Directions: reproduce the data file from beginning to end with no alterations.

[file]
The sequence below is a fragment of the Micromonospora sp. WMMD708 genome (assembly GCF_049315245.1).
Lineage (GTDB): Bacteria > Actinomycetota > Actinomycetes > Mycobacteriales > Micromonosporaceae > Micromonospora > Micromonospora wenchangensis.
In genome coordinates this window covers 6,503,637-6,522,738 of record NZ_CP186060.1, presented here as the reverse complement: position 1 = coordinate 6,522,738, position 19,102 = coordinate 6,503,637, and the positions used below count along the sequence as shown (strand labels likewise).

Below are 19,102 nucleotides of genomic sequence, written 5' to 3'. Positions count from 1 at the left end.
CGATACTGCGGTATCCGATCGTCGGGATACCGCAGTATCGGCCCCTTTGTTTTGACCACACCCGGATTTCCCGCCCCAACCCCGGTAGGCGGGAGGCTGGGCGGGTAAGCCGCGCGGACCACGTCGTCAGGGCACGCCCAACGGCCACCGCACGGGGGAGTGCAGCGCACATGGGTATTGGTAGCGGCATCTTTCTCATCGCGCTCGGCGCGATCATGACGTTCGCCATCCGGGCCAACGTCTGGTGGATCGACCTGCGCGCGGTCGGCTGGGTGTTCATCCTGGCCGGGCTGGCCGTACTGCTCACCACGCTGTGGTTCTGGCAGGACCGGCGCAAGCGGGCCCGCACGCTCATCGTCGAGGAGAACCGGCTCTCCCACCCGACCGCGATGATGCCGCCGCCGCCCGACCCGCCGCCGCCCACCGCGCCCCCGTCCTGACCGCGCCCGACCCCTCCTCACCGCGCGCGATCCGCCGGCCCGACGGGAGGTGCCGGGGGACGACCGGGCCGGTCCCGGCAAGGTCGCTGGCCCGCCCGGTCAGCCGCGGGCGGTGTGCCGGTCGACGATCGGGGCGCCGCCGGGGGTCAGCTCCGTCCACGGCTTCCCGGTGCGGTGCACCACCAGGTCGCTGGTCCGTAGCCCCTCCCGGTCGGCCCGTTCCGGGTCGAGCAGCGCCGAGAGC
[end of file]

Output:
The sequence below is a fragment of the Micromonospora sp. WMMD708 genome (assembly GCF_049315245.1).
Lineage (GTDB): Bacteria > Actinomycetota > Actinomycetes > Mycobacteriales > Micromonosporaceae > Micromonospora > Micromonospora wenchangensis.
In genome coordinates this window covers 6,503,637-6,522,738 of record NZ_CP186060.1, presented here as the reverse complement: position 1 = coordinate 6,522,738, position 19,102 = coordinate 6,503,637, and the positions used below count along the sequence as shown (strand labels likewise).

Below are 19,102 nucleotides of genomic sequence, written 5' to 3'. Positions count from 1 at the left end.
CGATACTGCGGTATCCGATCGTCGGGATACCGCAGTATCGGCCCCTTTGTTTTGACCACACCCGGATTTCCCGCCCCAACCCCGGTAGGCGGGAGGCTGGGCGGGTAAGCCGCGCGGACCACGTCGTCAGGGCACGCCCAACGGCCACCGCACGGGGGAGTGCAGCGCACATGGGTATTGGTAGCGGCATCTTTCTCATCGCGCTCGGCGCGATCATGACGTTCGCCATCCGGGCCAACGTCTGGTGGATCGACCTGCGCGCGGTCGGCTGGGTGTTCATCCTGGCCGGGCTGGCCGTACTGCTCACCACGCTGTGGTTCTGGCAGGACCGGCGCAAGCGGGCCCGCACGCTCATCGTCGAGGAGAACCGGCTCTCCCACCCGACCGCGATGATGCCGCCGCCGCCCGACCCGCCGCCGCCCACCGCGCCCCCGTCCTGACCGCGCCCGACCCCTCCTCACCGCGCGCGATCCGCCGGCCCGACGGGAGGTGCCGGGGGACGACCGGGCCGGTCCCGGCAAGGTCGCTGGCCCGCCCGGTCAGCCGCGGGCGGTGTGCCGGTCGACGATCGGGGCGCCGCCGGGGGTCAGCTCCGTCCACGGCTTCCCGGTGCGGTGCACCACCAGGTCGCTGGTCCGTAGCCCCTCCCGGTCGGCCCGTTCCGGGTCGAGCAGCGCCGAGAGC